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Brett Kavanaugh’s Confirmation and the Romance Community

You might think that this headline is a stretch, but anyone who follows best-selling historical romance author Courtney Milan on Twitter knows that she was a clerk for a judge in the aughts who suddenly resigned recently due to post #MeToo testimony of how inappropriate he had been to his female clerks (and that Courtney had been one of those clerks). Since then, she has really taken up the Twitter baton to explain and give insight to the inner workings of D.C.’s judicial realm in this time of Trump, so I expected to find some perspective from Courtney. I found more.

Today’s news that the formerly anonymous woman who had gone to Senator Feinstein with her account of being sexually assaulted by Kavanaugh when they were both teens had decided to go public and gave an interview to the Washington Post, really made it clear that this assault has stayed with her for more than 30 years. The part that really grabbed me was the line “I thought he might inadvertently kill me.” No, you don’t forget something like that.

So I went looking to see if Courtney Milan had any Tweets, and I was surprised to see a thread that read:

“The reason I’m rage-tweeting over this guy is because I want it to be perfectly clear that what this argument is, is that women are not people the way men are.”

I then went on to follow the tweet thread and came across: “ALL I WANT is for sexual assault charges to be handled like EVERY OTHER crime.”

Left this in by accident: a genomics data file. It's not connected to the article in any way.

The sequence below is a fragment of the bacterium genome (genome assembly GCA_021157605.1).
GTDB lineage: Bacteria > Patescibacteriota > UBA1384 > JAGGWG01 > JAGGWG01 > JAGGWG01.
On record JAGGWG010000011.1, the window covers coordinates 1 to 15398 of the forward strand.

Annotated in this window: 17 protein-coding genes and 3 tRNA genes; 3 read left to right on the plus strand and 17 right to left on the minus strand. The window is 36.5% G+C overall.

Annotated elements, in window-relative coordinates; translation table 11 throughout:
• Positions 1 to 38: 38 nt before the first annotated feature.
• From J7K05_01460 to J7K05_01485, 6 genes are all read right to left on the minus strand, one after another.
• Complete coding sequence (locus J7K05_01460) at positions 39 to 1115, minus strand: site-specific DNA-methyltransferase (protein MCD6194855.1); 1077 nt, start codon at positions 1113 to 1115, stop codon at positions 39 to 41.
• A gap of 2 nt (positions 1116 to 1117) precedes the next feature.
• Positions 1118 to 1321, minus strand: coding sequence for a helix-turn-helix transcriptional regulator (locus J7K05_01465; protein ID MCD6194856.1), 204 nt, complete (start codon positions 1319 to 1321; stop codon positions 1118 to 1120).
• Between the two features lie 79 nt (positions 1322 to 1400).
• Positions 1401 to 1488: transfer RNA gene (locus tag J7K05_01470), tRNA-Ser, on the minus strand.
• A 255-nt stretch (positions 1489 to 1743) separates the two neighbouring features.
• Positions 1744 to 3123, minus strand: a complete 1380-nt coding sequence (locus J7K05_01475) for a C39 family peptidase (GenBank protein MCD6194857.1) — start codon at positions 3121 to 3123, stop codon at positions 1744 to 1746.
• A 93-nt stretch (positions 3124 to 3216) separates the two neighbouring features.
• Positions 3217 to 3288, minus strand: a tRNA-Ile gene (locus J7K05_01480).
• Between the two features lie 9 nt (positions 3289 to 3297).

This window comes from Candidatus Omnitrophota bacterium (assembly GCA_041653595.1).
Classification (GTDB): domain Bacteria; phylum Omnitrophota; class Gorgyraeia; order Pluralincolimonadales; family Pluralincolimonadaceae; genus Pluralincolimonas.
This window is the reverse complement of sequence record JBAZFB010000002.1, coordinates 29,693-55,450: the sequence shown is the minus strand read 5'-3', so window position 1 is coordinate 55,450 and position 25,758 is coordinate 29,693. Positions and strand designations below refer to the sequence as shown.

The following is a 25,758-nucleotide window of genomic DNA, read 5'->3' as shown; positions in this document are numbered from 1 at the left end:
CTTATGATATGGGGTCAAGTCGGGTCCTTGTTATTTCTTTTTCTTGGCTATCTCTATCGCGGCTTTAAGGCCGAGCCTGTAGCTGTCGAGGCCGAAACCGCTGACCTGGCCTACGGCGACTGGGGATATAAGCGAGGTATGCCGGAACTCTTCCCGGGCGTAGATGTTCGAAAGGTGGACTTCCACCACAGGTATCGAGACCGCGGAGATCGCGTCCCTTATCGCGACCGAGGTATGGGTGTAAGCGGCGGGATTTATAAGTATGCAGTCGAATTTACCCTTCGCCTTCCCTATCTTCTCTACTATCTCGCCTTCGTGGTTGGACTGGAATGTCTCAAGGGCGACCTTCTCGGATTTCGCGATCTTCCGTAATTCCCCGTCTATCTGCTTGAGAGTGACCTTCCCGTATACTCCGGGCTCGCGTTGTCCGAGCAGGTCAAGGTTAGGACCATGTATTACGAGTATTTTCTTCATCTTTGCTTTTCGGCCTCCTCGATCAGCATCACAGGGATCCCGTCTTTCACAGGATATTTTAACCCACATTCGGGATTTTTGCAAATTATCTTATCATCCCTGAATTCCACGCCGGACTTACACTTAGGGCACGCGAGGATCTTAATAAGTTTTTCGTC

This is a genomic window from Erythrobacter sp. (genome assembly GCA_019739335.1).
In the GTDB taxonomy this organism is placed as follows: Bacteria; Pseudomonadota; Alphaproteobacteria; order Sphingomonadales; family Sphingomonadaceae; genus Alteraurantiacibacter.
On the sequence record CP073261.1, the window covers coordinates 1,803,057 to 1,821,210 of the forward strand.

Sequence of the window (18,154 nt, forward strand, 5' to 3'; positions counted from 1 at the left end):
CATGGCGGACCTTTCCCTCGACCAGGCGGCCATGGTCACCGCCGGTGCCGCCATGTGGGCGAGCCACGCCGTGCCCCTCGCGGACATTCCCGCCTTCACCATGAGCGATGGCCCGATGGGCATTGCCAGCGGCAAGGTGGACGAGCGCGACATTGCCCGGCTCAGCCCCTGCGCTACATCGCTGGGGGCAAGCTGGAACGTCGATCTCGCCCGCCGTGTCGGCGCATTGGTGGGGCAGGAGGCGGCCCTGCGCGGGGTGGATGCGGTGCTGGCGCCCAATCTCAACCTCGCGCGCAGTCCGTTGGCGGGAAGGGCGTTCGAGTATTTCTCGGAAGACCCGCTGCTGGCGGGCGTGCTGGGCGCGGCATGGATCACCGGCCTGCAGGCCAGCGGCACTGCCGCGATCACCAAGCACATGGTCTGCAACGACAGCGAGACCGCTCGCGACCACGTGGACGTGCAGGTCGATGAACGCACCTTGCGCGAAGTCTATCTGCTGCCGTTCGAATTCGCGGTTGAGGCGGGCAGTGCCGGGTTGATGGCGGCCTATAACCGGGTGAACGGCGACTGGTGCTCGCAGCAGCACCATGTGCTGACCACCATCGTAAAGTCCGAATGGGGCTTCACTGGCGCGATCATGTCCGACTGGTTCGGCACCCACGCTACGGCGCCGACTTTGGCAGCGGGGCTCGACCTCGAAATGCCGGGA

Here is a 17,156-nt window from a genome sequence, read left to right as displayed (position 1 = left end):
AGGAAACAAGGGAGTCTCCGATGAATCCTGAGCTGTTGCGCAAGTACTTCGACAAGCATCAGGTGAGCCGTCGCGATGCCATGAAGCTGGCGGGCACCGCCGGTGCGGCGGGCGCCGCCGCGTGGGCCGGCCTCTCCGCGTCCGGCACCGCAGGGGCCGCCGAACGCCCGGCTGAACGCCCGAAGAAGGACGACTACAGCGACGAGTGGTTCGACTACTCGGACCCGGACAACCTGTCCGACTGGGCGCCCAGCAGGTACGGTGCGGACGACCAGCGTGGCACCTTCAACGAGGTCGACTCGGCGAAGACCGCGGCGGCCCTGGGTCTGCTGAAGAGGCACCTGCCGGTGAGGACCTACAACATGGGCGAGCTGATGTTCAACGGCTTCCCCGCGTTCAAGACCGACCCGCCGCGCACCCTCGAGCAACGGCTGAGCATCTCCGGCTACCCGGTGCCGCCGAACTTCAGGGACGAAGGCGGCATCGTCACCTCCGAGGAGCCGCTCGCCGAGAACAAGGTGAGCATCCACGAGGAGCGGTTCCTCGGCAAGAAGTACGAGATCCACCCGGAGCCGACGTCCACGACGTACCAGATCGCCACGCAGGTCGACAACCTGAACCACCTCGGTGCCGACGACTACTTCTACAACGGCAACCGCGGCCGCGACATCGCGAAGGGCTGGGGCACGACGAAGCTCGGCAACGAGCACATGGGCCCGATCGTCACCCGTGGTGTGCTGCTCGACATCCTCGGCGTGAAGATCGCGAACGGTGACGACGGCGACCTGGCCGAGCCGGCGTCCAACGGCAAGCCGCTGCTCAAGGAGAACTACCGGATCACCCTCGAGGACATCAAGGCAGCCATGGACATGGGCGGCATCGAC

Next tweet “We don’t say “he was asking to be robbed.” We don’t say “he shouldn’t have been drinking if he didn’t want his wallet taken.” We don’t say, “Well, he can’t identify his robber in a lineup because that’s not evidence.”

That really hit home.

Twenty-seven years after the Clarence Thomas/Anita Hill hearing that showed the world that American men have no regard for women unless they follow their rules, and a year after #MeToo has brought the spotlight to the pervasive inequality and daily aggressions toward women in all walks of life, a Professor felt so fearful to come forward against a powerful connected man because she was afraid that we would do the same thing to her that we have done to so many others. And we might, but she still had the courage to come forward putting civic duty before personal safety and pride. That’s a heroine!

The part two to this story belongs to Tessa Dare, another best-selling romance author, who kind of startled me with a her own tale of sexual assault at a young age and how it still resonates in her life. Like Courtney, she had a tweet that really drew my attention:

“The first time you realize sex can be weaponized against you is like a disgusting rite of passage for women. It’s something you don’t forget because you *can’t*, for survival’s sake. Your mind preserves every detail, keeps reminding you—bc your brain’s there to keep you alive.”

When I looked to see exactly what she was writing about, I was stunned to read the following thread (which I reprint here, so as not to dull her words).

Things need to change, and we, as romance writers who are privledged to have voices that others listen to, must be part of that change. Like Courtney and Tessa, we need to tell our truths. Even in our fiction these stories of our truth must make their way into our contempory romances. We must tell the stories of repression and assault in our historical romances too. The only way for us to have real HEAs is to take off the rose-colored glasses and write the future we want, not the past or present we wish we lived in.

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